The process through which the Government of St. Vincent and the Grenadines awards contracts has come under scrutiny after the Barbados-based Caribbean Development Bank (CDB) withdrew funding for a project following an objection from a contractor and ordered that the funds be repaid.

The CDB, after an investigation following a complaint by one of the tenderers, cancelled financing for the “Yarabaqua River Defence” project and ordered that the Ralph Gonsalves government repay, with interest, any money already withdrawn for the project.

The decision by the CDB to withdraw financing for the “Natural Disaster Management – Rehabilitation and Reconstruction (December 2013 Trough Event) related-project, came after an investigation triggered by a Sept. 14, 2018 letter of objection to SVG’s Chief Engineer.

In his letter of objection, Cameron Balcombe, managing director of Bally and Bally Investments Ltd. complained about the award of the contract to Reliable Construction Ltd., another Vincentian firm.

Reliable Construction Ltd.’s bid was $1,421,576.

In a May 23, 2019 letter to Balcombe, Monica La Bennett, vice-president (operations) of the CDB, said the bank had conducted a thorough review of the procurement process of the award of the contract.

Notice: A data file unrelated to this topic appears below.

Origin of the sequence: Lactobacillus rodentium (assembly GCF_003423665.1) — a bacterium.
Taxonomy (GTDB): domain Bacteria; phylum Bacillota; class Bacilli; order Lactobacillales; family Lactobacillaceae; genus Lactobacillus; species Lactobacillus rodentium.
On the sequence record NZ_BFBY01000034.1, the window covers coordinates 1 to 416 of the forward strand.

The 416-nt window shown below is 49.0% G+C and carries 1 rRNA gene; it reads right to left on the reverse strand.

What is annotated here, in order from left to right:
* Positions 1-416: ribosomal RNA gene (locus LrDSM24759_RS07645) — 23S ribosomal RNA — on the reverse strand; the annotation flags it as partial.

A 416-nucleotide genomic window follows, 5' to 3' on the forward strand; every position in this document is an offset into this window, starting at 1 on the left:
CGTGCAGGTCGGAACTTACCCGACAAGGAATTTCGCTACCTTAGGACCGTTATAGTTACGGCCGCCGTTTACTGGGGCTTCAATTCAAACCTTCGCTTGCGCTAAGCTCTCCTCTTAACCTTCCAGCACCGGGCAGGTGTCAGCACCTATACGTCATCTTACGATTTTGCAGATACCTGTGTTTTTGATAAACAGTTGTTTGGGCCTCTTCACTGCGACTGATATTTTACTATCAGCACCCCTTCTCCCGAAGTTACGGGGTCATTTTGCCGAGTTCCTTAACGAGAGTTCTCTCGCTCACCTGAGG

“As a result of this review, CDB has declared misprocurement in accordance with Paragraph 1.13 of CDB’s Guidelines for Procurement (January 2006), and will not be financing this contract,” La Bennett said.

She advised that all inquiries related to the matter be referred to the government of SVG.

Paragraph 1.13 of CDB’s Guidelines for Procurement (January 2006), which is headlined “MISPROCUREMENT”, says:

“CDB does not finance expenditures for goods, works and services which have not been procured in accordance with the agreed provisions in the Financing Agreement and as further elaborated in the Procurement Plan. 15/ In such cases, CDB will declare a misprocurement, and it is the policy of CDB to cancel that portion of the CDB Financing allocated to the goods, works and services that have been misprocured. CDB may, in addition, exercise other remedies provided for under the Financing Agreement. Even after the contract is awarded and after obtaining a ‘no objection’ from CDB, CDB may still declare a misprocurement if it concludes that the ‘no objection’ was issued on the basis of incomplete, inaccurate, or misleading information furnished by the Recipient of CDB Financing or the terms and conditions of the contract had been modified without CDB’s approval.”